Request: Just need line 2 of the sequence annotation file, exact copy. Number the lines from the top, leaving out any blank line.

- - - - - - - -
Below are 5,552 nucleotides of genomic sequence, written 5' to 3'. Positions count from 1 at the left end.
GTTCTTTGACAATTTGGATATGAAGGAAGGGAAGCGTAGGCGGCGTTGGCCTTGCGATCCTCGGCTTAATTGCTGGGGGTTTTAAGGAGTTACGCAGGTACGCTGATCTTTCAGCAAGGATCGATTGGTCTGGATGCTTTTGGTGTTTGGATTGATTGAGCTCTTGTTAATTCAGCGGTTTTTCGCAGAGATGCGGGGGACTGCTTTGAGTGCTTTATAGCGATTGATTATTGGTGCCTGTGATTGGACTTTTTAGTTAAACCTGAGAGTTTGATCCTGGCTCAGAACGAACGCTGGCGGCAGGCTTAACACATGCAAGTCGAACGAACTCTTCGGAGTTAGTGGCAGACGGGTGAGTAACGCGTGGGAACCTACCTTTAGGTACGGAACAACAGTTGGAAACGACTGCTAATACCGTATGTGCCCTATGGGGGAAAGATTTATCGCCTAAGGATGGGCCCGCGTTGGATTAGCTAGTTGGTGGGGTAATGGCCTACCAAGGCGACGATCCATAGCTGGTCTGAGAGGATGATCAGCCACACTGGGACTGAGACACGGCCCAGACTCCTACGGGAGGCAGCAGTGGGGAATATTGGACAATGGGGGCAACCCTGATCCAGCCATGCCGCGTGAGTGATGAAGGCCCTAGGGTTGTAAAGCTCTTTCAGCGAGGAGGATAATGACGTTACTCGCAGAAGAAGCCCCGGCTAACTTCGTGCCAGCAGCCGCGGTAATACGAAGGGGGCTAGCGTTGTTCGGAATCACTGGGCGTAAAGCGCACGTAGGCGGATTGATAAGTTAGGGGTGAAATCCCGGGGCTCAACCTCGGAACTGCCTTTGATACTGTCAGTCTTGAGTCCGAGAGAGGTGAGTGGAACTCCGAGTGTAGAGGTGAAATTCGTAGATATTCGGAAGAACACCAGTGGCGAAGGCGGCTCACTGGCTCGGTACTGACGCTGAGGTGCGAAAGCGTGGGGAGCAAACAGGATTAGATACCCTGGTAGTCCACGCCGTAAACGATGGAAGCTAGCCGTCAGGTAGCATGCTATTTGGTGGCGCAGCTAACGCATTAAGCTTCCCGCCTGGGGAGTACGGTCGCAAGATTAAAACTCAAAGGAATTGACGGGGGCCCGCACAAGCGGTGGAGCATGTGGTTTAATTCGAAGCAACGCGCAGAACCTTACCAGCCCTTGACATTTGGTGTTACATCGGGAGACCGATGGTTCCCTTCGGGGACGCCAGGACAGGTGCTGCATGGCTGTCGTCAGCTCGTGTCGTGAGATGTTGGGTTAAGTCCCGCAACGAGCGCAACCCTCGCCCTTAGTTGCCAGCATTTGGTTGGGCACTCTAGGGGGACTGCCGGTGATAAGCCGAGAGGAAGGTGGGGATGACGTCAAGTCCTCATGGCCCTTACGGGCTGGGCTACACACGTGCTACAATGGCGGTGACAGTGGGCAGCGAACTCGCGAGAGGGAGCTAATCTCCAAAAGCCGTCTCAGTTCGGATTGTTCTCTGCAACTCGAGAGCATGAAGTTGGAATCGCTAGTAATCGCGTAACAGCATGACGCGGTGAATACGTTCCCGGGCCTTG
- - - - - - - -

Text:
GTTCTTTGACAATTTGGATATGAAGGAAGGGAAGCGTAGGCGGCGTTGGCCTTGCGATCCTCGGCTTAATTGCTGGGGGTTTTAAGGAGTTACGCAGGTACGCTGATCTTTCAGCAAGGATCGATTGGTCTGGATGCTTTTGGTGTTTGGATTGATTGAGCTCTTGTTAATTCAGCGGTTTTTCGCAGAGATGCGGGGGACTGCTTTGAGTGCTTTATAGCGATTGATTATTGGTGCCTGTGATTGGACTTTTTAGTTAAACCTGAGAGTTTGATCCTGGCTCAGAACGAACGCTGGCGGCAGGCTTAACACATGCAAGTCGAACGAACTCTTCGGAGTTAGTGGCAGACGGGTGAGTAACGCGTGGGAACCTACCTTTAGGTACGGAACAACAGTTGGAAACGACTGCTAATACCGTATGTGCCCTATGGGGGAAAGATTTATCGCCTAAGGATGGGCCCGCGTTGGATTAGCTAGTTGGTGGGGTAATGGCCTACCAAGGCGACGATCCATAGCTGGTCTGAGAGGATGATCAGCCACACTGGGACTGAGACACGGCCCAGACTCCTACGGGAGGCAGCAGTGGGGAATATTGGACAATGGGGGCAACCCTGATCCAGCCATGCCGCGTGAGTGATGAAGGCCCTAGGGTTGTAAAGCTCTTTCAGCGAGGAGGATAATGACGTTACTCGCAGAAGAAGCCCCGGCTAACTTCGTGCCAGCAGCCGCGGTAATACGAAGGGGGCTAGCGTTGTTCGGAATCACTGGGCGTAAAGCGCACGTAGGCGGATTGATAAGTTAGGGGTGAAATCCCGGGGCTCAACCTCGGAACTGCCTTTGATACTGTCAGTCTTGAGTCCGAGAGAGGTGAGTGGAACTCCGAGTGTAGAGGTGAAATTCGTAGATATTCGGAAGAACACCAGTGGCGAAGGCGGCTCACTGGCTCGGTACTGACGCTGAGGTGCGAAAGCGTGGGGAGCAAACAGGATTAGATACCCTGGTAGTCCACGCCGTAAACGATGGAAGCTAGCCGTCAGGTAGCATGCTATTTGGTGGCGCAGCTAACGCATTAAGCTTCCCGCCTGGGGAGTACGGTCGCAAGATTAAAACTCAAAGGAATTGACGGGGGCCCGCACAAGCGGTGGAGCATGTGGTTTAATTCGAAGCAACGCGCAGAACCTTACCAGCCCTTGACATTTGGTGTTACATCGGGAGACCGATGGTTCCCTTCGGGGACGCCAGGACAGGTGCTGCATGGCTGTCGTCAGCTCGTGTCGTGAGATGTTGGGTTAAGTCCCGCAACGAGCGCAACCCTCGCCCTTAGTTGCCAGCATTTGGTTGGGCACTCTAGGGGGACTGCCGGTGATAAGCCGAGAGGAAGGTGGGGATGACGTCAAGTCCTCATGGCCCTTACGGGCTGGGCTACACACGTGCTACAATGGCGGTGACAGTGGGCAGCGAACTCGCGAGAGGGAGCTAATCTCCAAAAGCCGTCTCAGTTCGGATTGTTCTCTGCAACTCGAGAGCATGAAGTTGGAATCGCTAGTAATCGCGTAACAGCATGACGCGGTGAATACGTTCCCGGGCCTTG